2. Take the lead in asking for help and insight from others. Ask your teammates to help you by pointing out if you let them down, come across in the wrong way, or steamroll their ideas.
3. Avoid the blame game - where there is blame there is no learning, so ask 'why?' before you judge someone's behaviour. Try to understand your teammates' motives and intentions before you point out what they might be doing wrong. Also engage in self-enquiry, asking yourself what you have done to contribute to a problem and what you can do to improve the situation.
4. Assume positive intent and don’t take criticism personally. Realise that the reason your teammate is pointing out your behaviour is because it is harming the team. Therefore, it is in the best interests of the team for you to be made aware of that behaviour so you can make changes accordingly.
5. Get comfortable being uncomfortable. Although human beings are hardwired to avoid confrontation and feelings of discomfort, it is essential to ‘feel the fear but do it anyway’ for the sake of the team. In order to resolve conflict, we need to sit through a few awkward moments and have some tough conversations.
6. Give credit where it’s due and don’t be too quick to point out the negatives. Acknowledge when your team members do or say something that makes a positive contribution to team cohesiveness and achieving collective results, rather than only pointing out negative behaviours.
7. Keep your focus on driving the performance of your team forwards so it can achieve the best possible results for the organisation. Always ask yourself if what you’re doing is in service of the team achieving its potential.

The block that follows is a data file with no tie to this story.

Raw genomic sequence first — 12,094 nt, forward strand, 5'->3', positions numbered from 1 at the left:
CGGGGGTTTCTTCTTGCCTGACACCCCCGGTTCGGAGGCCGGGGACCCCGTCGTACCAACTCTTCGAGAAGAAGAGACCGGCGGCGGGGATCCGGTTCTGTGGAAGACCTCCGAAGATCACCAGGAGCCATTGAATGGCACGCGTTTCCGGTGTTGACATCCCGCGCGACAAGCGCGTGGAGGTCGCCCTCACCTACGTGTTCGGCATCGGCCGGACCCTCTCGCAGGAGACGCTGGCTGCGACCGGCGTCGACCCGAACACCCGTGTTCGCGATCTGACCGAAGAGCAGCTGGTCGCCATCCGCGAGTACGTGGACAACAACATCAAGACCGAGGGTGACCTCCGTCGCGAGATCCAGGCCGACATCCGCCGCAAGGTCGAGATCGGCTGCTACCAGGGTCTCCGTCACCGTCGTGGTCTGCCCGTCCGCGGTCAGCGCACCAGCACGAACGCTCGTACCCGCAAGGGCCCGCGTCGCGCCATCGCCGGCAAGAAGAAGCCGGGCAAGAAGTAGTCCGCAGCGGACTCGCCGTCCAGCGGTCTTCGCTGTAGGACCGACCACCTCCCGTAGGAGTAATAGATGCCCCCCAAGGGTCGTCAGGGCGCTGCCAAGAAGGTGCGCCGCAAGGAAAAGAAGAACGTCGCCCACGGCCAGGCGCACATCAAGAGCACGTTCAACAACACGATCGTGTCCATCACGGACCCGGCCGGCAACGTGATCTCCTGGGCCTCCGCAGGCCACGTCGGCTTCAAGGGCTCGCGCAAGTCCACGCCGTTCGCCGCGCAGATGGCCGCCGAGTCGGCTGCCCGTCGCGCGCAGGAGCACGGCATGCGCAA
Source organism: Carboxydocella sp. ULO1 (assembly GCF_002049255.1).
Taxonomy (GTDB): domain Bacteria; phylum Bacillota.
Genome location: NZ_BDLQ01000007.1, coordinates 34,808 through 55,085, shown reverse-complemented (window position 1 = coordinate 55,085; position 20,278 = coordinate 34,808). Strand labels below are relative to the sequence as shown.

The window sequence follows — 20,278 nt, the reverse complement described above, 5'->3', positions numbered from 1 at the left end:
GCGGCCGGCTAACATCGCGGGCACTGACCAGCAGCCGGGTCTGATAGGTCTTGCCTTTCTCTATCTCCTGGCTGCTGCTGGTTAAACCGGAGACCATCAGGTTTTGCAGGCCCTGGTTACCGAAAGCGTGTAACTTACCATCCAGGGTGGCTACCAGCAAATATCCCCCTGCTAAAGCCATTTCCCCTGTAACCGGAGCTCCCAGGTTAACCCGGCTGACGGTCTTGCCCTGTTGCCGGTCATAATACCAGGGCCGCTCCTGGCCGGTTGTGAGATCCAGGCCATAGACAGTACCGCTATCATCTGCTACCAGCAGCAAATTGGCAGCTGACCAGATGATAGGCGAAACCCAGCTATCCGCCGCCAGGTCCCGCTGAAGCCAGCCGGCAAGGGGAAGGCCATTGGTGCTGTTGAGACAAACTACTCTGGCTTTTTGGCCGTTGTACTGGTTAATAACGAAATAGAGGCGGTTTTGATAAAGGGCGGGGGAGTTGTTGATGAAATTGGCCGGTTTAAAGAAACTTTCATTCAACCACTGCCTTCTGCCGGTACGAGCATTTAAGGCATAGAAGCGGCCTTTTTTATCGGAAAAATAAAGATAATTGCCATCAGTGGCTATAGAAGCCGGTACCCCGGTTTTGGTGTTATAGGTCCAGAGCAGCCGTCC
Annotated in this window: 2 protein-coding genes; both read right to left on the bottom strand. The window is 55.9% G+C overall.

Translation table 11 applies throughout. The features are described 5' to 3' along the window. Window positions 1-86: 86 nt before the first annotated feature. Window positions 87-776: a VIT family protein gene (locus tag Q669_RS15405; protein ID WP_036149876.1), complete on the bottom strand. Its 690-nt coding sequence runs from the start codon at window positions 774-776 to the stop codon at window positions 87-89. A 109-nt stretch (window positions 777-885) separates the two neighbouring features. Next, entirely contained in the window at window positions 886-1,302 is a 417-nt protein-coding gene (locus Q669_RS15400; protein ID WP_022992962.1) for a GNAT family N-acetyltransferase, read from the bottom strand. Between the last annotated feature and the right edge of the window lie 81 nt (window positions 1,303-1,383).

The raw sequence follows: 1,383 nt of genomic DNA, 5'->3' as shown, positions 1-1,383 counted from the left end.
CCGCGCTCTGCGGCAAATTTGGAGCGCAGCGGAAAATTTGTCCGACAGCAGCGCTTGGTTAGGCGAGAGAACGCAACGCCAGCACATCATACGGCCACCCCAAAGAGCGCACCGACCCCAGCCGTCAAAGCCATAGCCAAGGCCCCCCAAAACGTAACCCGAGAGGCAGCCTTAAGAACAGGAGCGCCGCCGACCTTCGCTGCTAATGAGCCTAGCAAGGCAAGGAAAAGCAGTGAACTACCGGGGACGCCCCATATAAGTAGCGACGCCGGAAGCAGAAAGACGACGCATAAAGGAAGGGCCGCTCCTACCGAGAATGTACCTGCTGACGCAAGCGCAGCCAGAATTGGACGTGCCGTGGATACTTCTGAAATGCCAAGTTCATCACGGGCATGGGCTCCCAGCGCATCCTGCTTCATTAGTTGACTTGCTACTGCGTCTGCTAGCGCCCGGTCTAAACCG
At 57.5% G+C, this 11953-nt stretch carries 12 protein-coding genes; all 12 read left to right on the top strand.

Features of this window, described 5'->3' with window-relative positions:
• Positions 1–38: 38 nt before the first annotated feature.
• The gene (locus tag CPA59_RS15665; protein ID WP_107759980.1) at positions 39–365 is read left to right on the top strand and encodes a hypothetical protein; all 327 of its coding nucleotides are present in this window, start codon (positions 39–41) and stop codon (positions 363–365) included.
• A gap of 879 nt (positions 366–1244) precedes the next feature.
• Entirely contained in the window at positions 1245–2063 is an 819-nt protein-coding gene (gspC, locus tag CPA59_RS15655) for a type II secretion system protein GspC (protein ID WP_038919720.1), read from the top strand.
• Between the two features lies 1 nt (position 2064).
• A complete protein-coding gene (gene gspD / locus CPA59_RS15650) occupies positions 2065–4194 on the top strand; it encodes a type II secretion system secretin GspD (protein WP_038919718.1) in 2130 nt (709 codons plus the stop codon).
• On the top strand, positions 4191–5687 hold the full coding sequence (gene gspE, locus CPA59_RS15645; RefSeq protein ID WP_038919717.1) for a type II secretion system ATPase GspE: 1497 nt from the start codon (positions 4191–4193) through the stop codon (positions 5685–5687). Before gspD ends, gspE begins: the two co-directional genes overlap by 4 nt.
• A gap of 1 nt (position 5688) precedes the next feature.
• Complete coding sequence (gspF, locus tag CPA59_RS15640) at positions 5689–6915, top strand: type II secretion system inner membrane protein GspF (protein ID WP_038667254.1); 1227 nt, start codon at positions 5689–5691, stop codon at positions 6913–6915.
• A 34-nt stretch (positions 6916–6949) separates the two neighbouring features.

In our experience, teams who have taken these steps and mastered peer-to-peer accountability have learned to be good at the following:
Pointing out one another's unproductive behaviours without making it about blame
Being quick to confront peers about problems in their respective areas of responsibility
Questioning one another about their current approaches and methods
Offering constructive feedback to one another
Making sure that poor performers feel pressure and the expectation of improving
Holding all members of the team to the same high standards
Consistently following through on promises and commitments
How can the leader help?
Although it isn't the job of the leader to hold the entire team accountable, they should look to encourage peer-to-peer accountability. Leaders should model accountability and help to embed it as part of the company culture.
In practice, this involves leaders demonstrating how they want their team members to behave, including having the necessary tough conversations as issues arise. By letting everyone know that peer accountability is part of the company culture, and modelling the required behaviours, leaders can encourage their teams to communicate issues with each productively.
Dr. Ioan Rees, CEO of Sycol Ltd, summarises it well: 'As the leader, your goal should be to empower your people to communicate concerns with each other directly and respectfully. This involves setting clear expectations and creating a foundation for transparent and fearless communication'.
Helping teams to develop a culture of healthy conflict and peer-to-peer accountability is a key part of our leadership team development programme. To find out more visit www.rootstransformation.com or contact firstname.lastname@example.org